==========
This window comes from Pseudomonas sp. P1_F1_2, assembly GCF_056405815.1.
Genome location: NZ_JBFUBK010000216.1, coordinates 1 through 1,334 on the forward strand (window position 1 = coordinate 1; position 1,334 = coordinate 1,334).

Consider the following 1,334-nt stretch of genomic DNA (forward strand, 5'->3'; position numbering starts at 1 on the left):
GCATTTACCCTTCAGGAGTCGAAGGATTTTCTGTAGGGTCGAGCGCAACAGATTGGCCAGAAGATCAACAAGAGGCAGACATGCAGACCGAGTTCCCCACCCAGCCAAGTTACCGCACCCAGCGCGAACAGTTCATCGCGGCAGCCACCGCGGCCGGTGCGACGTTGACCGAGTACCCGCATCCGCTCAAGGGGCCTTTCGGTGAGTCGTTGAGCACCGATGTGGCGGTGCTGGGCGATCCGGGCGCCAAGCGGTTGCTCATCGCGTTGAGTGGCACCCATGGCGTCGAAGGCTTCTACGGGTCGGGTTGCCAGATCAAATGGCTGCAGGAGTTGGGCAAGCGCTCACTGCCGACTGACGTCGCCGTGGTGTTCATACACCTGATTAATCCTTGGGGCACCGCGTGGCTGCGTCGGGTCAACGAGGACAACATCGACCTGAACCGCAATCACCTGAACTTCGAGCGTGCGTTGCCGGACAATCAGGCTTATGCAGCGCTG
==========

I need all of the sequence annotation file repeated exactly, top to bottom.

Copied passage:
This window comes from Pseudomonas sp. P1_F1_2, assembly GCF_056405815.1.
Genome location: NZ_JBFUBK010000216.1, coordinates 1 through 1,334 on the forward strand (window position 1 = coordinate 1; position 1,334 = coordinate 1,334).

Consider the following 1,334-nt stretch of genomic DNA (forward strand, 5'->3'; position numbering starts at 1 on the left):
GCATTTACCCTTCAGGAGTCGAAGGATTTTCTGTAGGGTCGAGCGCAACAGATTGGCCAGAAGATCAACAAGAGGCAGACATGCAGACCGAGTTCCCCACCCAGCCAAGTTACCGCACCCAGCGCGAACAGTTCATCGCGGCAGCCACCGCGGCCGGTGCGACGTTGACCGAGTACCCGCATCCGCTCAAGGGGCCTTTCGGTGAGTCGTTGAGCACCGATGTGGCGGTGCTGGGCGATCCGGGCGCCAAGCGGTTGCTCATCGCGTTGAGTGGCACCCATGGCGTCGAAGGCTTCTACGGGTCGGGTTGCCAGATCAAATGGCTGCAGGAGTTGGGCAAGCGCTCACTGCCGACTGACGTCGCCGTGGTGTTCATACACCTGATTAATCCTTGGGGCACCGCGTGGCTGCGTCGGGTCAACGAGGACAACATCGACCTGAACCGCAATCACCTGAACTTCGAGCGTGCGTTGCCGGACAATCAGGCTTATGCAGCGCTG